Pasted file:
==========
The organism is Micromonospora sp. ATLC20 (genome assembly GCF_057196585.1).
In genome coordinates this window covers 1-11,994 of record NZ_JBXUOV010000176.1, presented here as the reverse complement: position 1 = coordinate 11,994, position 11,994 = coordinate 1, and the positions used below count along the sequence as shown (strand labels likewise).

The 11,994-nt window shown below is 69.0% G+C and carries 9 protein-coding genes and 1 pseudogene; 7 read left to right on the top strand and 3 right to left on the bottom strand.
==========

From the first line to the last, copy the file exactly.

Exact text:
The organism is Micromonospora sp. ATLC20 (genome assembly GCF_057196585.1).
In genome coordinates this window covers 1-11,994 of record NZ_JBXUOV010000176.1, presented here as the reverse complement: position 1 = coordinate 11,994, position 11,994 = coordinate 1, and the positions used below count along the sequence as shown (strand labels likewise).

The 11,994-nt window shown below is 69.0% G+C and carries 9 protein-coding genes and 1 pseudogene; 7 read left to right on the top strand and 3 right to left on the bottom strand.